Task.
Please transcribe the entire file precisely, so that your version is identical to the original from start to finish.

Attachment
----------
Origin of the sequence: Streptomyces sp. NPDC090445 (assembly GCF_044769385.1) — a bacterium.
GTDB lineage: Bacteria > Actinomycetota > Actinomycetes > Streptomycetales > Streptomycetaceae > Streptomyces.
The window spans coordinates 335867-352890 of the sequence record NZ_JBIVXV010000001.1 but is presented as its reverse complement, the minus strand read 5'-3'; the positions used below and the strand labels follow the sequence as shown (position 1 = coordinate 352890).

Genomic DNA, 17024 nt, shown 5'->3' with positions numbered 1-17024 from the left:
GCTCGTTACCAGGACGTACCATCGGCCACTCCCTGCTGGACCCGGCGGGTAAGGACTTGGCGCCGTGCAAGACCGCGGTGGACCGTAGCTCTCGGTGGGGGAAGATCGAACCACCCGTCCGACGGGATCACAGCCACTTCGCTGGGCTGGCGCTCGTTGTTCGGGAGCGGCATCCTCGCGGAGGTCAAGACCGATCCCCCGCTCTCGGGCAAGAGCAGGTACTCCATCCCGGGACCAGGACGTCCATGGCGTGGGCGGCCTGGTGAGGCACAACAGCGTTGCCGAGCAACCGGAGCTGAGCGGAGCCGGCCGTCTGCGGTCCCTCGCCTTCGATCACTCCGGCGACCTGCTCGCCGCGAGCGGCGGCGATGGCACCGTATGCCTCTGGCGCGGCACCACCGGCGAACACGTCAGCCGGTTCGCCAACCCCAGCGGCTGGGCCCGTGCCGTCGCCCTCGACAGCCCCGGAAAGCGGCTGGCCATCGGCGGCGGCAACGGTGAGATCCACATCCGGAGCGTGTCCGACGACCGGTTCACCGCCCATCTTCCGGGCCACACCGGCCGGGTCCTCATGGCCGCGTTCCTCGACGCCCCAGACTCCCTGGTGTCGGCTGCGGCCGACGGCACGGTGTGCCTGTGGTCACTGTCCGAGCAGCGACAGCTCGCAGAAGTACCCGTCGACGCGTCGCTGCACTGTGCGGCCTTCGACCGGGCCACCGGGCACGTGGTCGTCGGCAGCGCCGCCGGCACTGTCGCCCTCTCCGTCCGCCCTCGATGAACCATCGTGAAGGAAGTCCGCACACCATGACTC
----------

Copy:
Origin of the sequence: Streptomyces sp. NPDC090445 (assembly GCF_044769385.1) — a bacterium.
GTDB lineage: Bacteria > Actinomycetota > Actinomycetes > Streptomycetales > Streptomycetaceae > Streptomyces.
The window spans coordinates 335867-352890 of the sequence record NZ_JBIVXV010000001.1 but is presented as its reverse complement, the minus strand read 5'-3'; the positions used below and the strand labels follow the sequence as shown (position 1 = coordinate 352890).

Genomic DNA, 17024 nt, shown 5'->3' with positions numbered 1-17024 from the left:
GCTCGTTACCAGGACGTACCATCGGCCACTCCCTGCTGGACCCGGCGGGTAAGGACTTGGCGCCGTGCAAGACCGCGGTGGACCGTAGCTCTCGGTGGGGGAAGATCGAACCACCCGTCCGACGGGATCACAGCCACTTCGCTGGGCTGGCGCTCGTTGTTCGGGAGCGGCATCCTCGCGGAGGTCAAGACCGATCCCCCGCTCTCGGGCAAGAGCAGGTACTCCATCCCGGGACCAGGACGTCCATGGCGTGGGCGGCCTGGTGAGGCACAACAGCGTTGCCGAGCAACCGGAGCTGAGCGGAGCCGGCCGTCTGCGGTCCCTCGCCTTCGATCACTCCGGCGACCTGCTCGCCGCGAGCGGCGGCGATGGCACCGTATGCCTCTGGCGCGGCACCACCGGCGAACACGTCAGCCGGTTCGCCAACCCCAGCGGCTGGGCCCGTGCCGTCGCCCTCGACAGCCCCGGAAAGCGGCTGGCCATCGGCGGCGGCAACGGTGAGATCCACATCCGGAGCGTGTCCGACGACCGGTTCACCGCCCATCTTCCGGGCCACACCGGCCGGGTCCTCATGGCCGCGTTCCTCGACGCCCCAGACTCCCTGGTGTCGGCTGCGGCCGACGGCACGGTGTGCCTGTGGTCACTGTCCGAGCAGCGACAGCTCGCAGAAGTACCCGTCGACGCGTCGCTGCACTGTGCGGCCTTCGACCGGGCCACCGGGCACGTGGTCGTCGGCAGCGCCGCCGGCACTGTCGCCCTCTCCGTCCGCCCTCGATGAACCATCGTGAAGGAAGTCCGCACACCATGACTC